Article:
Japan denies couple registry of surrogate-born sons

TOKYO, March 23 (Reuters) - A celebrity couple in Japan who wanted to register twin boys born through an American surrogate mother lost their case in Japan's Supreme Court on Friday, a decision likely to rekindle debate in Japan about such births.

In handing down the decision, the top court said the woman who gives birth, not the biological mother, is the mother of the child, a position taken by the Justice Ministry but which critics say ignores the interests of the child.

A lower court had ruled in September that the children of TV personality Aki Mukai and former professional wrestler Nobuhiko Takada be registered out of consideration for their welfare and as it was clear that the couple were their biological parents.

The boys, now 3, have only U.S. citizenship and are required to carry alien-registration cards.

"We feel a sense of emptiness whenever we have to carry alien-registration cards ... whenever we look at the family registry that only has my name and my husband's name," Mukai said on her Web site after the September ruling.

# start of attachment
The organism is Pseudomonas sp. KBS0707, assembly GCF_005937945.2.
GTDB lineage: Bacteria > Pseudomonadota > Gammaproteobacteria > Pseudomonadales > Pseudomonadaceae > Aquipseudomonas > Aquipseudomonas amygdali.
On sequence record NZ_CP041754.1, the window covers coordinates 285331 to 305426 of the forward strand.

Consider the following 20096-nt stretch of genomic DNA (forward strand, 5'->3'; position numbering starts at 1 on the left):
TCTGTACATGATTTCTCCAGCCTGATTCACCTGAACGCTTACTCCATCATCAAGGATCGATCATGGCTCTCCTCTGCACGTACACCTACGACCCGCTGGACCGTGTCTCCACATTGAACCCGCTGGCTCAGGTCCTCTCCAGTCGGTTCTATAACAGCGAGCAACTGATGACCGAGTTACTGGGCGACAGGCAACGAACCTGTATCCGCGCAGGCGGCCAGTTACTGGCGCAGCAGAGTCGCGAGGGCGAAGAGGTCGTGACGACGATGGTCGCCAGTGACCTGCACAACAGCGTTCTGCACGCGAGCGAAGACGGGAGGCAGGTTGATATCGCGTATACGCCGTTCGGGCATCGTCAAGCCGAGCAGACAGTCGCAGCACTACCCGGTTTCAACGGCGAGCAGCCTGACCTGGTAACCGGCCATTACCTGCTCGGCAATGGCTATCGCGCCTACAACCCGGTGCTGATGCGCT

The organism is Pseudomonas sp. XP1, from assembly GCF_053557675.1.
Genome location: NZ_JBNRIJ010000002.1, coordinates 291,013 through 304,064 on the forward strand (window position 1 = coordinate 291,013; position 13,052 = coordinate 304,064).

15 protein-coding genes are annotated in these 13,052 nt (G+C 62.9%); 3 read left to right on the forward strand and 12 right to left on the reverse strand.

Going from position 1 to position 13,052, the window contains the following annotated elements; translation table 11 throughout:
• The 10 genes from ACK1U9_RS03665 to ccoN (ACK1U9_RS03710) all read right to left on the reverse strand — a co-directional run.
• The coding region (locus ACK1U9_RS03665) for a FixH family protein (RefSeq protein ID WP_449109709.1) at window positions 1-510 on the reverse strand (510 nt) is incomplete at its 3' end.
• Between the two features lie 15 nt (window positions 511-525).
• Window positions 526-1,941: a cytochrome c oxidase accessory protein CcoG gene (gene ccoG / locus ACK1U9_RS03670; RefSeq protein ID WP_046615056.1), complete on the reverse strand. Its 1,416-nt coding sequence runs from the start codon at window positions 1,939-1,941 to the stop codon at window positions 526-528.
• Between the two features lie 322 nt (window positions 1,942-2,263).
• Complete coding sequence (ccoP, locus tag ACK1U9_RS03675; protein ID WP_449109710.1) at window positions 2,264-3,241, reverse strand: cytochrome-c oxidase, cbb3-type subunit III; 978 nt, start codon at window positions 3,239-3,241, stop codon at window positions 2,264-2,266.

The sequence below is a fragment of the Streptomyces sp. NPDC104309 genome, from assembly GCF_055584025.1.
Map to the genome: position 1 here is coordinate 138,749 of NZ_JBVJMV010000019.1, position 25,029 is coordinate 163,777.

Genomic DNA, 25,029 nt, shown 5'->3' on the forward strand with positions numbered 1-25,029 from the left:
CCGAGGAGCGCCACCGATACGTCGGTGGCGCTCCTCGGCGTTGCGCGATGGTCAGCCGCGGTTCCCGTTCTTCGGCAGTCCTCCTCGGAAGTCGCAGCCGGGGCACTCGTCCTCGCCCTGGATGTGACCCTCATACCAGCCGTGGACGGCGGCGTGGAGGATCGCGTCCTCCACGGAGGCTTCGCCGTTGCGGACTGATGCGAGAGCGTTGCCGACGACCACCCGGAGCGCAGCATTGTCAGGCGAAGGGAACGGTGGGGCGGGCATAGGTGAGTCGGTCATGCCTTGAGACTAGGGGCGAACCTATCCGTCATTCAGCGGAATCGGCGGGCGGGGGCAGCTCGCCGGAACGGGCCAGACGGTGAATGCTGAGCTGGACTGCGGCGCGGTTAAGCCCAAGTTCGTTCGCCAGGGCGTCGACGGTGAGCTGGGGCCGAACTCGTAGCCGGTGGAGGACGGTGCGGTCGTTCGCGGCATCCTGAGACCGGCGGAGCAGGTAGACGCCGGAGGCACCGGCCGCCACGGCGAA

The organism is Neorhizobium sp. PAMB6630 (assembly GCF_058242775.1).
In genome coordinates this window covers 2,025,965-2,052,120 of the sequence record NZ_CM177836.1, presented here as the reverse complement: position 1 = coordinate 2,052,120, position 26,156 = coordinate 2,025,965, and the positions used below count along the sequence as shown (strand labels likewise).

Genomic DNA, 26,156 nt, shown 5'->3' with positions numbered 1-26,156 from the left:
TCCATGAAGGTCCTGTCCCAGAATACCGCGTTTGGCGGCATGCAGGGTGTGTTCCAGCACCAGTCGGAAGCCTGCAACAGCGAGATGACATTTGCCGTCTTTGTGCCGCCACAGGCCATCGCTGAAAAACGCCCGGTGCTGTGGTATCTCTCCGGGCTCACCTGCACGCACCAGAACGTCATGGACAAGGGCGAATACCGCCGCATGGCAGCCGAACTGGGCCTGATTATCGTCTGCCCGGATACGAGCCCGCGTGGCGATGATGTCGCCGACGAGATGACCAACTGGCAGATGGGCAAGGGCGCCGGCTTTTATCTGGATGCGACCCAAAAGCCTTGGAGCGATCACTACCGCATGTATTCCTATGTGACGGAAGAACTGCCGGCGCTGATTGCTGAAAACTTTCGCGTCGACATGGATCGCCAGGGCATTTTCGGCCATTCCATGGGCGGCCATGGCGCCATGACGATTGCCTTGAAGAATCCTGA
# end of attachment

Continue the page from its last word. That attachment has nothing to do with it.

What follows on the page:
Japan's obstetricians' association is opposed to births by surrogate mothers, but some doctors have helped couples have children through the technique and have urged the medical community and the government to review their policies.

Prime Minister Shinzo Abe said the issue needed to be debated among ministries and academics, but did not say whether the civil code needed to be revised to allow parents to have children through surrogate mothers.

"Parentage is a fundamental issue for humans," said Abe, who has no children and whose wife has said she underwent fertility treatment in the past.

Most children born through surrogate mothers are first registered as those of the surrogate mother and later adopted by their biological parents.

In October last year, a woman in her 50s gave birth to a child she had carried for her daughter, who was unable to conceive as her womb had been removed because of cancer.